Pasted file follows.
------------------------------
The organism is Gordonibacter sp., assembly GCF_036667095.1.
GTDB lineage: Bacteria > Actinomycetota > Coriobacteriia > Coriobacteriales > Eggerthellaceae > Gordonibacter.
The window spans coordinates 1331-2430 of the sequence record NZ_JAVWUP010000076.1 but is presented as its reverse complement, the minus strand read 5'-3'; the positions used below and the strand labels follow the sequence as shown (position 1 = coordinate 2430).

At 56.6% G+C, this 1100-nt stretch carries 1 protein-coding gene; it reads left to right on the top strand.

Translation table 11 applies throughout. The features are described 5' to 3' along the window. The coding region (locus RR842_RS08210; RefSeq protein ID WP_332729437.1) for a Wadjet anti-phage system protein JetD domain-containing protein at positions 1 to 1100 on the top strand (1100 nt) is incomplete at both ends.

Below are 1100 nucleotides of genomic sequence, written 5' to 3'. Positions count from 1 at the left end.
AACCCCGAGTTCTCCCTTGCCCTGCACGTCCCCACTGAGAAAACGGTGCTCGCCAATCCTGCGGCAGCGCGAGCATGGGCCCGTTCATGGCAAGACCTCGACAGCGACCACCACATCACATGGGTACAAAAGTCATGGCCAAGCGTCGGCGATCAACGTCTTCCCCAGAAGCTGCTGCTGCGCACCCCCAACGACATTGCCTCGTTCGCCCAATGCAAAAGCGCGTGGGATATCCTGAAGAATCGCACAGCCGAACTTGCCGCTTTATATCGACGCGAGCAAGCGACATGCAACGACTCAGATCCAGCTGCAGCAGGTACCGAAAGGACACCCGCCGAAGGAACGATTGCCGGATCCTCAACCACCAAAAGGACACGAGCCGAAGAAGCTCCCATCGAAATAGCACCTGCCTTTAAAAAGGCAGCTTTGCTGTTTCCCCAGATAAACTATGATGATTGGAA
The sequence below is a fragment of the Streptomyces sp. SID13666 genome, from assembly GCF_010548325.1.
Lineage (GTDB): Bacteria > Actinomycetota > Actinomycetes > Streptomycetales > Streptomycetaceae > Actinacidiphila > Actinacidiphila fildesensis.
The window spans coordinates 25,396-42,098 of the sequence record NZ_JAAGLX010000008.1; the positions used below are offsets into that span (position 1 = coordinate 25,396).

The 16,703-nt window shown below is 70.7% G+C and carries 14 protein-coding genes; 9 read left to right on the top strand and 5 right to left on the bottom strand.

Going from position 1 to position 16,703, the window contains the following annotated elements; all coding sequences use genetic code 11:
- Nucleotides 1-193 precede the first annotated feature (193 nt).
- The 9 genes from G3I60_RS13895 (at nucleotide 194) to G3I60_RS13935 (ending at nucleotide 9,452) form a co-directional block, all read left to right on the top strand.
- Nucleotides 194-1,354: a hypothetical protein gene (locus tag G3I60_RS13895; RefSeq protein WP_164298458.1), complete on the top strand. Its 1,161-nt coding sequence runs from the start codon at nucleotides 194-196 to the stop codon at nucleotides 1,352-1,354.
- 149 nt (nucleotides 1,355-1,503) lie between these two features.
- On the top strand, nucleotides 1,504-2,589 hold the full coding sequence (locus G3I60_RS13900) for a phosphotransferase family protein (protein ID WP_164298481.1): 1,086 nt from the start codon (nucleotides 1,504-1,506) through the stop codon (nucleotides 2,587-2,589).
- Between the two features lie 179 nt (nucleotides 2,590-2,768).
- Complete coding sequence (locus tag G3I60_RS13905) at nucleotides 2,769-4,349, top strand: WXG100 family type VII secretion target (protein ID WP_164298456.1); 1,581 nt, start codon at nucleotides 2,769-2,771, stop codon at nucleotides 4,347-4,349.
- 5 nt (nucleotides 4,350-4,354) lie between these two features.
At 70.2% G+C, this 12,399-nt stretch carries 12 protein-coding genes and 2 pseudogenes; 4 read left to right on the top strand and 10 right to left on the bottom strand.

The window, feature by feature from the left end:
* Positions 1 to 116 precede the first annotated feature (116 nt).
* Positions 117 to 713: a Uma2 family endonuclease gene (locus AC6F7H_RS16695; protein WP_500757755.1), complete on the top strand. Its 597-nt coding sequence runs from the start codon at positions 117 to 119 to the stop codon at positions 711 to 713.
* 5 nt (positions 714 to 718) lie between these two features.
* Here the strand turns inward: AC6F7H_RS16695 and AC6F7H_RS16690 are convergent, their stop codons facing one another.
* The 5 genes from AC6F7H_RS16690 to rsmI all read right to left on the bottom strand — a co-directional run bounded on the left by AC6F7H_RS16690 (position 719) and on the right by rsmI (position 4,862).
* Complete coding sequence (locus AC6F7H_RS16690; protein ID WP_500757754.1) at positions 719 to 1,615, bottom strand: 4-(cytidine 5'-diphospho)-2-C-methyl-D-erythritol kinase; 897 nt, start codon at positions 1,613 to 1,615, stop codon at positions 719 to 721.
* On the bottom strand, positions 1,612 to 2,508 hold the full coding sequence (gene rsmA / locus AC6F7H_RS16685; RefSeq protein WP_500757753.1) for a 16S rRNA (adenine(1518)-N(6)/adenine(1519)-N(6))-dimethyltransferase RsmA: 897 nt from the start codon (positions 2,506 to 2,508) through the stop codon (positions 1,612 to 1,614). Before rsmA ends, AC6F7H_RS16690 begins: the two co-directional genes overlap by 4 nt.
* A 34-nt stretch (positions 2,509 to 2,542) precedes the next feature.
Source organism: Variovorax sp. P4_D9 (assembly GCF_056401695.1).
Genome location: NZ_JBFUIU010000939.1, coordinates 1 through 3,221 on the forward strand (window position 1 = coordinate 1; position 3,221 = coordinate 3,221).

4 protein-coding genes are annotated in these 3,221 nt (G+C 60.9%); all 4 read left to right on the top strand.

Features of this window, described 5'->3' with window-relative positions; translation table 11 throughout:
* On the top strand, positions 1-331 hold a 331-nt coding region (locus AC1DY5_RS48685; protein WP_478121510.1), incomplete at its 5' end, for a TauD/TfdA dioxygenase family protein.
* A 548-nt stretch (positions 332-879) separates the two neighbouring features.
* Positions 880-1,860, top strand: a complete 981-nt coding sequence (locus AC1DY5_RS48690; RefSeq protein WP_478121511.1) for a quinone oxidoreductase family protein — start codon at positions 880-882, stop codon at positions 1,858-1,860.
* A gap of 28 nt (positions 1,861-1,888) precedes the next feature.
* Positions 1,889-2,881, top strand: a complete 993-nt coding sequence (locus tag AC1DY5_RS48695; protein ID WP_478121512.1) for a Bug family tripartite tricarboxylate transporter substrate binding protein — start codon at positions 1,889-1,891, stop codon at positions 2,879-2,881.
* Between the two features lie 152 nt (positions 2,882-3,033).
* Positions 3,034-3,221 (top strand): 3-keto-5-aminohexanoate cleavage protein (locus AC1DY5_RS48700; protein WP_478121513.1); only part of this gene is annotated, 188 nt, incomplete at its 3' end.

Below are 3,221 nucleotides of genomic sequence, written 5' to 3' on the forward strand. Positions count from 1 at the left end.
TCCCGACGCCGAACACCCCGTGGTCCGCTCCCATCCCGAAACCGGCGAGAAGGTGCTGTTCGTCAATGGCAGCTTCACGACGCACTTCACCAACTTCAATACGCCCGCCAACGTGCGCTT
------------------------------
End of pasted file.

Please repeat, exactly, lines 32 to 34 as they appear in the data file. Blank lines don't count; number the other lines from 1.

Genome location: NZ_JBFUIU010000939.1, coordinates 1 through 3,221 on the forward strand (window position 1 = coordinate 1; position 3,221 = coordinate 3,221).

4 protein-coding genes are annotated in these 3,221 nt (G+C 60.9%); all 4 read left to right on the top strand.

Features of this window, described 5'->3' with window-relative positions; translation table 11 throughout: